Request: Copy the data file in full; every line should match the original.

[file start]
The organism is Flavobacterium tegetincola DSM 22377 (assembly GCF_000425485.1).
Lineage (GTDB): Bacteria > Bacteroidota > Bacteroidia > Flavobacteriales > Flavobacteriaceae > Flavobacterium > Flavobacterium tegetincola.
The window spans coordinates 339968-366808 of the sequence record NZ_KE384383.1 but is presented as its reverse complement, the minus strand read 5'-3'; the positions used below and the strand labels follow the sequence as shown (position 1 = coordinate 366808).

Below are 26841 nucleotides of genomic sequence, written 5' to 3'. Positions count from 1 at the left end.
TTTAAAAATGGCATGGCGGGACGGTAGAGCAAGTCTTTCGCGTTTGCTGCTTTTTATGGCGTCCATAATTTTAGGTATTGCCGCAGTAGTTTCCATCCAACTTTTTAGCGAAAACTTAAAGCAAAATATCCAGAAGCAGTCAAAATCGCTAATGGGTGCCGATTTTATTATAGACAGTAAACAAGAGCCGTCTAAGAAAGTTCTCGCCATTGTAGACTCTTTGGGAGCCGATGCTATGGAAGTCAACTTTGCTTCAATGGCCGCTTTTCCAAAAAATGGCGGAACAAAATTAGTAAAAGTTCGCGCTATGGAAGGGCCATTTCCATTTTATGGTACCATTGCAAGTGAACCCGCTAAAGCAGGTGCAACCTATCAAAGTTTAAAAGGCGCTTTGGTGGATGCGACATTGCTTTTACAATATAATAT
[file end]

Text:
The organism is Flavobacterium tegetincola DSM 22377 (assembly GCF_000425485.1).
Lineage (GTDB): Bacteria > Bacteroidota > Bacteroidia > Flavobacteriales > Flavobacteriaceae > Flavobacterium > Flavobacterium tegetincola.
The window spans coordinates 339968-366808 of the sequence record NZ_KE384383.1 but is presented as its reverse complement, the minus strand read 5'-3'; the positions used below and the strand labels follow the sequence as shown (position 1 = coordinate 366808).

Below are 26841 nucleotides of genomic sequence, written 5' to 3'. Positions count from 1 at the left end.
TTTAAAAATGGCATGGCGGGACGGTAGAGCAAGTCTTTCGCGTTTGCTGCTTTTTATGGCGTCCATAATTTTAGGTATTGCCGCAGTAGTTTCCATCCAACTTTTTAGCGAAAACTTAAAGCAAAATATCCAGAAGCAGTCAAAATCGCTAATGGGTGCCGATTTTATTATAGACAGTAAACAAGAGCCGTCTAAGAAAGTTCTCGCCATTGTAGACTCTTTGGGAGCCGATGCTATGGAAGTCAACTTTGCTTCAATGGCCGCTTTTCCAAAAAATGGCGGAACAAAATTAGTAAAAGTTCGCGCTATGGAAGGGCCATTTCCATTTTATGGTACCATTGCAAGTGAACCCGCTAAAGCAGGTGCAACCTATCAAAGTTTAAAAGGCGCTTTGGTGGATGCGACATTGCTTTTACAATATAATAT